But the name! Jean, Duc de Guise and King of France! The last King of France who wore the name was he who met the Black Prince at Poitiers and saw his mighty hosts of knights turn tail before the English bowmen hiding in the hedges, and himself left to be carried off captive to London's tower. And Guise--what a crowd of memories is in that name. In her spangled chamber at Blois Madame the Queen Mother of France, Catherine de Medici, waited imperturbably while her murderers struck down the Cardinal of Lorraine on the backstairs. From the gallery at Amboise, Catherine and the Queen Regnant, Mary of Scotland, aged 17, looked on as the Duc de Guise butchered Protestants in the courtyard below. In a morning the bells roared through Paris and it was St. Bartholomew's Day. And there flashing at the end of the play was the shining plume of Henry of Navarre.

Buy North Carolina

In that series of excellent articles by Mr. Daly on the theme of the State's taxes on intangibles, payable this year for the first time, it was noticeable how thoroughly moderate the rates are. It's no fun to have to pay new taxes, but, after all, $10 on an average bank balance of $10,000, for instance, won't break the depositor, especially since he is relieved from the necessity of paying any city and county taxes upon such wealth.

Rates upon other classifications of intangibles are reasonable, too. In fact, in just one particular does the State's tax policy convey the hint of onerousness, as though the power to tax was being used for a purpose extraneous to that of raising revenue. This is in respect to the two taxes on stock in non-North Carolina corporations. The first is a flat 6% tax, without offset, on dividends from such stock, and the second is a tax of 30˘ per $100 on the fair market value of such stock. On a stock paying 6% dividends, the two taxes combined amount to 11% of income received.

The State seems to be nudging holders of stocks and gently suggesting to them that they buy in North Carolina companies, thus avoiding these two special taxes. Now if the State would just guarantee the soundness of its recommended investments, everything will be jake.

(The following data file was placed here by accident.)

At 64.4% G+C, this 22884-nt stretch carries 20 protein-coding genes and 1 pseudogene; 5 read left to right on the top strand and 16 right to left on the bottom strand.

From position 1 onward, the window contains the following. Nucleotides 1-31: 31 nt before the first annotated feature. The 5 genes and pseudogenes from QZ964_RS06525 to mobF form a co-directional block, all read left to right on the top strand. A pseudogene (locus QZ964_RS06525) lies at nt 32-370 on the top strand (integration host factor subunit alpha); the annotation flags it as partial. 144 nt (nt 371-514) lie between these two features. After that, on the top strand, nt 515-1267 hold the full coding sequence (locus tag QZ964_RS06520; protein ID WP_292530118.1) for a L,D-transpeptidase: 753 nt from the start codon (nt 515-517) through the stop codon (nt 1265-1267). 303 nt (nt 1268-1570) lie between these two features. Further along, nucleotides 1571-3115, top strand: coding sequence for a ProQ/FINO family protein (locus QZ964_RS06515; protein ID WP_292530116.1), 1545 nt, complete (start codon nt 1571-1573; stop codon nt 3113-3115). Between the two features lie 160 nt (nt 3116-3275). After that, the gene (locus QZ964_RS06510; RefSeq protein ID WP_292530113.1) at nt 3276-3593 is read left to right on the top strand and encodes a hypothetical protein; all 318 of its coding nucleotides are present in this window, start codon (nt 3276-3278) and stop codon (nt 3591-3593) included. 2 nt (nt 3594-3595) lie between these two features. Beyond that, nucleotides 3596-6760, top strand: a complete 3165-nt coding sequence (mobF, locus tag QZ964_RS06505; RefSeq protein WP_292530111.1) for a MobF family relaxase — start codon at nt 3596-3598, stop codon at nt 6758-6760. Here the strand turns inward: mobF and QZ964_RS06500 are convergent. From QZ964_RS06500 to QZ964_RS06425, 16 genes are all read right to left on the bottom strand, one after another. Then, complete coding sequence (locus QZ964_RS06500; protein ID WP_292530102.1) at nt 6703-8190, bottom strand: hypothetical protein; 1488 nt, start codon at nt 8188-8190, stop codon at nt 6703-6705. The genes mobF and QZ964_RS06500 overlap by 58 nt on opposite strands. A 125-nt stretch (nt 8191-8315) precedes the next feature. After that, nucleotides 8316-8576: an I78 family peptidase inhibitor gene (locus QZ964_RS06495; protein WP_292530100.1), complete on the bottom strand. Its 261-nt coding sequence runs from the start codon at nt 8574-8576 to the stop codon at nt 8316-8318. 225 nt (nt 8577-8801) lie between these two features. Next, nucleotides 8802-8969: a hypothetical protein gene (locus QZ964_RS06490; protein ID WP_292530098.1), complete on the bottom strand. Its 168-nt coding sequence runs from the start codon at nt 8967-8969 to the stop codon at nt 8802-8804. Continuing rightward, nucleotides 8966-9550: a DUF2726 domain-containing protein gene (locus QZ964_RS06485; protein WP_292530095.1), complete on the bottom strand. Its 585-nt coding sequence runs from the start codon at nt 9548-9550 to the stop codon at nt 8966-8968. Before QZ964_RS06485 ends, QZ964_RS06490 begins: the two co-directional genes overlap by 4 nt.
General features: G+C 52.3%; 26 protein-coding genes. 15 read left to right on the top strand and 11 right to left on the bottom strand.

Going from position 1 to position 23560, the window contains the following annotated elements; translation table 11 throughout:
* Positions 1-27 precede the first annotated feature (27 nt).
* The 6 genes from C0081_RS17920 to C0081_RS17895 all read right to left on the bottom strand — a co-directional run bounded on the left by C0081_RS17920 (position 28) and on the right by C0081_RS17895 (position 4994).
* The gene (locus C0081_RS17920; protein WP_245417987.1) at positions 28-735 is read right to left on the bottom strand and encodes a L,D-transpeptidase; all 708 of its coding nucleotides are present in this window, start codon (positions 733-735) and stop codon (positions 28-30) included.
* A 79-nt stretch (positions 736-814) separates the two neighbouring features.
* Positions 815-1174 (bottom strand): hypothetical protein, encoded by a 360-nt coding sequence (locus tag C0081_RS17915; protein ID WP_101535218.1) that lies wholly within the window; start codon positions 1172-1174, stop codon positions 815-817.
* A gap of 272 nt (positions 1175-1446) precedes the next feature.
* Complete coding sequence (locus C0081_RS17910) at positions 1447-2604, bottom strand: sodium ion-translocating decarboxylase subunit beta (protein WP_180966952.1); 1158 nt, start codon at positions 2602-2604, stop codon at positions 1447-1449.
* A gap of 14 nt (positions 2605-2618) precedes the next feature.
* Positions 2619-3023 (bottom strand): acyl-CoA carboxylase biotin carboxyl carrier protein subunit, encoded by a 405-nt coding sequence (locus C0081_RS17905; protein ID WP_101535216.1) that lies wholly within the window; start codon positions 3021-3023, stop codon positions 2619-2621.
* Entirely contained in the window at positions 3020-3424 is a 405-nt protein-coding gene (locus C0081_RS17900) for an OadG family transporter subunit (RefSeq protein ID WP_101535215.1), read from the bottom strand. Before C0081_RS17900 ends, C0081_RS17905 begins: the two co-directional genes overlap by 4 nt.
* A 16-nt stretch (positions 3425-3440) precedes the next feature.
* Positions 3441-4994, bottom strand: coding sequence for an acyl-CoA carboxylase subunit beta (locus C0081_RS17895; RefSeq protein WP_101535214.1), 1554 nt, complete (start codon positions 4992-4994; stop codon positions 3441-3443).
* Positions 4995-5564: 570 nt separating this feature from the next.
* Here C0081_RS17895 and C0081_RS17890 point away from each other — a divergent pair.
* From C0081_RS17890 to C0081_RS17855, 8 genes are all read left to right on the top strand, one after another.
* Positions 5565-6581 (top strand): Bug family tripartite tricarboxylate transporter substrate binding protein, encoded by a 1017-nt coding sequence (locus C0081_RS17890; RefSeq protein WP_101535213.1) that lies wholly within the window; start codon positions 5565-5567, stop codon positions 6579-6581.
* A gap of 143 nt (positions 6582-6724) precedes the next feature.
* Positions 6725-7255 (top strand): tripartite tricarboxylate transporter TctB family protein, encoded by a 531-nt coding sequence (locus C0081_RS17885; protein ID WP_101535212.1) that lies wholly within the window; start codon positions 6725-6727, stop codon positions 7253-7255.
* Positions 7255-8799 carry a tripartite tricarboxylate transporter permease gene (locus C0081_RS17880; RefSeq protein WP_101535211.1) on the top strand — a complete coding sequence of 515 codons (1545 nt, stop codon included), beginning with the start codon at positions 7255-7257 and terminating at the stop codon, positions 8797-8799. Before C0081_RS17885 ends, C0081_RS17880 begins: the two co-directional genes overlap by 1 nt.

Art Climbs Down

One of the curious things the more-or-less-late depression has done is to get Art down off a pedestal in these States and set it to trying to appeal, if not exactly to the masses, then at least to people who neither are professional highbrows nor have much money. In the old days it used to be so, for instance, that an original etching by a man of any talent or the slightest name cost you from fifty smackers up--usually up. But now in New York the etchers have formed a society which will sell you an original for five bucks, and, though there are some hams among the contributors, not a few of them are men of marked talent and even reputation.

And more recently still, the artist, looking around for additional cash customers to take the place of the old Economic Royalists who used to be their patrons have come down to the Christmas postcard trade. Yet, instead of the old chromos of St. Nick in gilt and red and silver, a really swell postcard this Christmas will have--well, an excellent reproduction of Gifford Beal's "Fishing Village," or Rockwell Kent's "Wayside Madonna" or "Preparation for the Feast," or Alexander Brook's "Countryside in Winter," or any of several hundreds of others by artists of distinction.

It's nearly the last word in something, comrades of Philistia, when Art expresses itself in the medium of the lowly postcard.

Site Ed. Note: The rest of the page is here.

As we have suggested before, we believe old Jeff was a mite teched in the head--maybe fancying himself the Duc de Guise or something.